While most tourists seeking redwoods in California may automatically opt for Muir Woods National Park (the park receives over 1.1 million visitors each year!) they will soon have another spectacular option to visit once the Harold Richardson Redwoods Reserve opens to the public in 2021. The redwood forest had been under the protection of the Richardson family for over 100 years and when Harold Richardson, the family’s patriarch, passed away in 2016 at age 96, he left the ancient forest to his heirs, who in turn have worked with Save the Redwoods League to protect it for future generations (this negotiation took over 10 years). News about the forest and the family’s plans came out last summer but we now have an idea of when the public will be able to see the 730 acres of spectacular trees–some of which are as tall as a 32 story building.
As Save the Redwoods League wrote, this large, complex forest is about three hours north of San Francisco, and it looks much as it did thousands of years ago with large, ancient giants among younger healthy trees. The oldest known coastal redwood south of Mendocino County and the widest coast redwood south of Humboldt County has been discovered on the property; it is estimated to be 1,640 years old with a trunk as wide as a two-lane street. As Outside Online reported, Save the Redwoods will manage the park rather than turn it over to a state or federal system. When the reserve opens to the public, it will be the largest redwood park in Sonoma County. The league wants to emphasize educating visitors about forest ecology and the land’s cultural importance to the Kashia Band Native American tribe.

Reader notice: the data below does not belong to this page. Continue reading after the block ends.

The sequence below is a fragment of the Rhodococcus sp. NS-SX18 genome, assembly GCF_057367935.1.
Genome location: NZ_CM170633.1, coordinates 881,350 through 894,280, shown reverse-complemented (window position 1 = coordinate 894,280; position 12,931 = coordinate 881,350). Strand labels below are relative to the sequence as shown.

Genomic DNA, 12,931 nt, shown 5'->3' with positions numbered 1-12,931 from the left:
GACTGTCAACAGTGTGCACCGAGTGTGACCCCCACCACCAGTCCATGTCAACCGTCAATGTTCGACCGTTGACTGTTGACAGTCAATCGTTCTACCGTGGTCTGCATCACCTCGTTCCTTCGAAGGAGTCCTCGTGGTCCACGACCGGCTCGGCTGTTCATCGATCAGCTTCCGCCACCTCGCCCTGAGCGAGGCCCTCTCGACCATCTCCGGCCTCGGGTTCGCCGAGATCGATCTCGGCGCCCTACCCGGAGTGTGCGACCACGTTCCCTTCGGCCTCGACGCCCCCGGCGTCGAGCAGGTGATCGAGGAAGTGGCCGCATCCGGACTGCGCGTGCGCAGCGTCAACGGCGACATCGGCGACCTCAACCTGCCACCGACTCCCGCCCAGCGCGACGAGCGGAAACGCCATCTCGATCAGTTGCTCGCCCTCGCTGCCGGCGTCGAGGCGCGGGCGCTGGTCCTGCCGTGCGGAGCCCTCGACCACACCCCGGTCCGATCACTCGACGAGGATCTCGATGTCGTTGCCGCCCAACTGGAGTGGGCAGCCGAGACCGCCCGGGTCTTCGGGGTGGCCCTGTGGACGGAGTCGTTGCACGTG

Why This Matters: When settlers moved West during the gold rush, hundreds of thousands of acres of ancient giant sequoia trees were felled to provide timber for San Francisco’s growing population. Many of the tallest trees were lost and today only 5 percent of the original old-growth coast redwood forest remains. That’s why it’s so important to protect the trees that are left. Additionally, the property could also be critical for researching how climate change affects redwoods because these trees are growing farther from the coast than most other redwoods. As Stephanie Martin, senior project manager and wildlife biologist at North Coast Resource Management explained: “They’ve been able to figure out how to survive in the warmer, drier environment with less of a fog layer, so these may be the redwoods of the future.” We’ll keep you posted on further details as they emerge about the opening of the preserve.